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Lester Ray

Lester Ray [an adaptation of "Sister Ray"]

Improvisational lyrics by Peter Laughner
Music by John Cale, Sterling Morrison, Maureen Tucker and Lou Reed; original "Sister Ray" lyrics, written by Lou Reed.

Cowgirls sweet slit.
Gillian McCain Ray girl's[1]
flailin' on the Reed[2]
but at this [?]
Got a tush like 10 South
with an eye to match it.
Tongue that kiss, proud face of the gentile.
I love to love Nurse Ratched,[3]
so I threw the vixen, wooly and wild.
Saw one way that you go,
I've seen you in the Valley
take time out for mudlarks.
Set eyes upon the alleys.
And see a lot of lenses,
wiles and wills, perdition gorge,[4]
momma, shake my senses,
against the game that's playin' for her.
I'm walking through New Orleans.
I'd like to wager a dollar.
Wanna be Dale Hawkins[5]
scream "Psycho,"[6] get to holler at Reed.
Walkin' on down the street
in the middle of a southern town,
so on your way to new ground.
I've seen you in the valley.[7]
I've see you between the palm fronds
of our life. Take out time for the mudlarks
who drive you mad,
like the jinks that fell down in Florida.
Good-bye to newsreels, goodbye to movies,
which means mama demolitions.
She likes to comb the alleys,
grazing away, gazing along the way,
as long as they don't take her away,
we're safe and safe-safe-safe.
Look out for the children underneath the bridge.
The one's who will slit your throat in a moment
without even thinking.
Seen a lot of lenses
wiles and wills, perdition gorge,
momma, shake my senses,
against the game they're playing for her.


The Creem Office Sessions bootleg cassette, MP3 disc
Track §9
WFMU (1975-1976), New Jersey; MP3 disc (2007)
Note: The Creem Office Sessions (a.k.a., The famous Lester Bangs Session) were recorded live in the Creem Offices in 1978, without the benefits of a recording studio or a sound engineer. In the tradition of the jam session, the content of these recordings, including lyrics and music, are largely improvisational and, while the lyrics have been transcribed as faithfully as possible, they are at times notably ad libbed. In addition to forgiving the periodic lapses that occur in these particular transcriptions because of the source's poor sound quality or garbled diction, readers are encouraged to overlook the occasional incoherence of these lyrics as well.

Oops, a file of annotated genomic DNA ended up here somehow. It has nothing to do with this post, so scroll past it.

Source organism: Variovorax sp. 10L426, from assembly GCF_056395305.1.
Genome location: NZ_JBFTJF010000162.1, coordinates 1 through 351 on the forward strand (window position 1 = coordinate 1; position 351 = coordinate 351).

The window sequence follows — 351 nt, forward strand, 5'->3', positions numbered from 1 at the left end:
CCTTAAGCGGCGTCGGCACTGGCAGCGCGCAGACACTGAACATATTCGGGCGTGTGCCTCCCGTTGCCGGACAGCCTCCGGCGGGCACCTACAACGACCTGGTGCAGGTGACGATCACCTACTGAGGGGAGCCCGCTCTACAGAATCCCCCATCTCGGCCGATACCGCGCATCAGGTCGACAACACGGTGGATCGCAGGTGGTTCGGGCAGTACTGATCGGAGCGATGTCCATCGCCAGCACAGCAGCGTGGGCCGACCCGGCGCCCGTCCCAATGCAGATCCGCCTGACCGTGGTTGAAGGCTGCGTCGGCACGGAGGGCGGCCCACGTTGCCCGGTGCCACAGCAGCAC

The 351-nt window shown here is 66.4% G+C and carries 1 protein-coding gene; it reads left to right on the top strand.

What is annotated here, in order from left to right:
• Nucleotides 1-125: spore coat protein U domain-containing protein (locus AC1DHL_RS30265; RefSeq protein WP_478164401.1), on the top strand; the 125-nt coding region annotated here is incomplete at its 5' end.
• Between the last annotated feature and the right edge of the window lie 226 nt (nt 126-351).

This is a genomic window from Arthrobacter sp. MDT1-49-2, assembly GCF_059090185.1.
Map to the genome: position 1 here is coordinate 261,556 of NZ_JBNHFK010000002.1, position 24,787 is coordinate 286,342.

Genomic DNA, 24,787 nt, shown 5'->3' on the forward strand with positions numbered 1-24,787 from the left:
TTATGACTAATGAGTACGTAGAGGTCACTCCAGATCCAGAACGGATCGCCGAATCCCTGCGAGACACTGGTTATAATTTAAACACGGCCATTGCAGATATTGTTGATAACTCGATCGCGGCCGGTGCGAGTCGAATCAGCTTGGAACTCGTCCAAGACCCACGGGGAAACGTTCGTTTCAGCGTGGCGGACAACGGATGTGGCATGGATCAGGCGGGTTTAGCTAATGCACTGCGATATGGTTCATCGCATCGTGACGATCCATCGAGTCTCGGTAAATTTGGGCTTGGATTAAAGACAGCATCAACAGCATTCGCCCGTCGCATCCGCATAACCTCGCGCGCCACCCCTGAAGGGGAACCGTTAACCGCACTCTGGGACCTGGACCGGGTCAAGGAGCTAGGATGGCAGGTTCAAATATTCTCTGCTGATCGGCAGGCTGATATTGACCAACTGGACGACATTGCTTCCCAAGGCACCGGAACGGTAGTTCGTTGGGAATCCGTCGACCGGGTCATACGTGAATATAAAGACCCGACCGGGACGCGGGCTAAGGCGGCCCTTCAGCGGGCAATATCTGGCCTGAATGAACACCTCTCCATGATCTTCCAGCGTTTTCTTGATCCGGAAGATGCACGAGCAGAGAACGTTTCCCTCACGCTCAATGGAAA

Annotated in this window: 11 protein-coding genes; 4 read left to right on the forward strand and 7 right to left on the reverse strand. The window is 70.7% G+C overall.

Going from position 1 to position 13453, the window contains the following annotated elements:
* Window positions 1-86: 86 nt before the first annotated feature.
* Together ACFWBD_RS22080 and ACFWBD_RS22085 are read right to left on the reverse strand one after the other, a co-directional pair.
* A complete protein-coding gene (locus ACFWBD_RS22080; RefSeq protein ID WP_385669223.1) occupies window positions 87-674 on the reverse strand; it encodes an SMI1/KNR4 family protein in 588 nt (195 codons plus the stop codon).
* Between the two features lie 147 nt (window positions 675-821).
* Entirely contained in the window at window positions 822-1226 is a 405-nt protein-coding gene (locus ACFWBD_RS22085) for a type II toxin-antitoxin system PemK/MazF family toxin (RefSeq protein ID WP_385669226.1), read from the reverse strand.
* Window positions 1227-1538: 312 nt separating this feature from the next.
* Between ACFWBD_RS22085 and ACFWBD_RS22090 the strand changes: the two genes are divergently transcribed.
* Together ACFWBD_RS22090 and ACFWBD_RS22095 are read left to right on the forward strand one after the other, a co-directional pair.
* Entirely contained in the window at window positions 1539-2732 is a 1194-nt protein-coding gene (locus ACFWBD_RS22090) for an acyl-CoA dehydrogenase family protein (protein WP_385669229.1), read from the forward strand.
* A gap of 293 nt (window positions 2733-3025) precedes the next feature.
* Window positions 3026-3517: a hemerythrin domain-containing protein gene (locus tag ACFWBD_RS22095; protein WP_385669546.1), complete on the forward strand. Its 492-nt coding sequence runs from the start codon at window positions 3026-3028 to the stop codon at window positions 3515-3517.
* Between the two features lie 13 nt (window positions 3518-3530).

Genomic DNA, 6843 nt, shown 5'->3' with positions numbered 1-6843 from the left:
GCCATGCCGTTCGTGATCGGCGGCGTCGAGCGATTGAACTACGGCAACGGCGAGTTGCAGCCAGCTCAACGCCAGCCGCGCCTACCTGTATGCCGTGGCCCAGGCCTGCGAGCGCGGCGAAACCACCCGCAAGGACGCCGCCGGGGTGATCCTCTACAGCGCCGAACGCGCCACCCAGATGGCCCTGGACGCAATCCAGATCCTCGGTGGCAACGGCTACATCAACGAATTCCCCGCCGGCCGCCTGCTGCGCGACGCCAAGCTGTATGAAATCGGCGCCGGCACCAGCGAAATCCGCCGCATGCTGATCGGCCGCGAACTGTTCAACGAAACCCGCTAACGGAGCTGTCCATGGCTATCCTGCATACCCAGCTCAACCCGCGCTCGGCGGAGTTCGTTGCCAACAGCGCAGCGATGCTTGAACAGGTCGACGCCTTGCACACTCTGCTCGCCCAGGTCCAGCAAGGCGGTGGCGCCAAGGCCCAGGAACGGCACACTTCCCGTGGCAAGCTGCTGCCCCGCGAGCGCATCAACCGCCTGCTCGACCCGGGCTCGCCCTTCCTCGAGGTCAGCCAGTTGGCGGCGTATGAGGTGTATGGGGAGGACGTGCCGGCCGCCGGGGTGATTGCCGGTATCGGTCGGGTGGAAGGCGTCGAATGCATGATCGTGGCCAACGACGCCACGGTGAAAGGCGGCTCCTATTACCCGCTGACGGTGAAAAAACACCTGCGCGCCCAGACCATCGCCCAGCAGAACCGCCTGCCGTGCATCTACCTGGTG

Live Wire Compilation, Cassette
Track A§14 (as "Sister Ray")
Live Wire Records, Trash Publishing, LW15 (1988)

Throat Culture Flexi-Disc
Track A§1 (as "Sister Ray")
7-inch flexi disc EP, Throat Culture 2 (1990)

Transcription by Lester Bangs Archive management, 2013.

Last Updated: 08/13/2017


Bangs plays merely an ancillary role in Peter Laughner's oracular adaptation of Velvet Underground's "Sister Ray." Laughner takes lead on the vocals, but his obscure references and subcultural allusions are sometimes enough like Eliot's The Wasteland to show that he and Bangs were, artistically speaking, kindred spirits.

[1] Gillian McCain / Ray Girl's flailin'": Canadian born New York poet and photographer; author of Please Kill Me (The Oral History of Punk).

[2] "the Reed": The Velvet Underground's Lou Reed

[3] Nurse Ratched: a villainous character from Ken Kesey's 1962 novel, One Flew Over the Cuckoo's Nest

[4] "perdition gorge": in the vernacular of ol' time religious sermons, a term meaning the crack in the Earth to hell, or the pits of hell (e.g., "I fell into perdition gorge"); alternatively expressed as "perdition ravine.

[5] Dale Hawkins: songwriter responsible for the 1957 hit, "Suzy Q," and for "Grandma's House," adapted by Lester Bangs and the Delinquents.

[6] Scream "Psycho": in 1975, the young Talking Heads performed "Psycho Killer" for the first time at CBGB's. Alluding to the title of the popular Hitchcock thriller, the song's lyrics are from the point of view of a French-speaking serial killer; "Psycho Killer" would become the signature tune for the Talking Heads. Although Laughner's allusion to the song cannot be substantiated, it seems likely he would have known of the Talking Heads CBGB performance, and that this, added to his reference to the French Quarter of New Orleans, was the impetus for his lyric. 

[7] Valley: some have been tempted to attribute this as a reference to Lester's high school, El Cajon Valley High, in the Cajon Valley Union School District, where he attended from 1962 to 1966; however, Peter Laughner, not Lester Bangs, is improvising the lyrics while Lester vamps from the sidelines, making the El Cajon reference improbable. Given the context in the previous lyrics of the song, the reference is more likely an allusion to Charles Manson, who, in 1969, spearheaded a series of the cult murder, including that of actress Sharon Tate (Valley of the Dolls). Afterward, Manson and his "family" took refuge from authorities at the now infamous Barker Ranch, located in Death Valley National Park.

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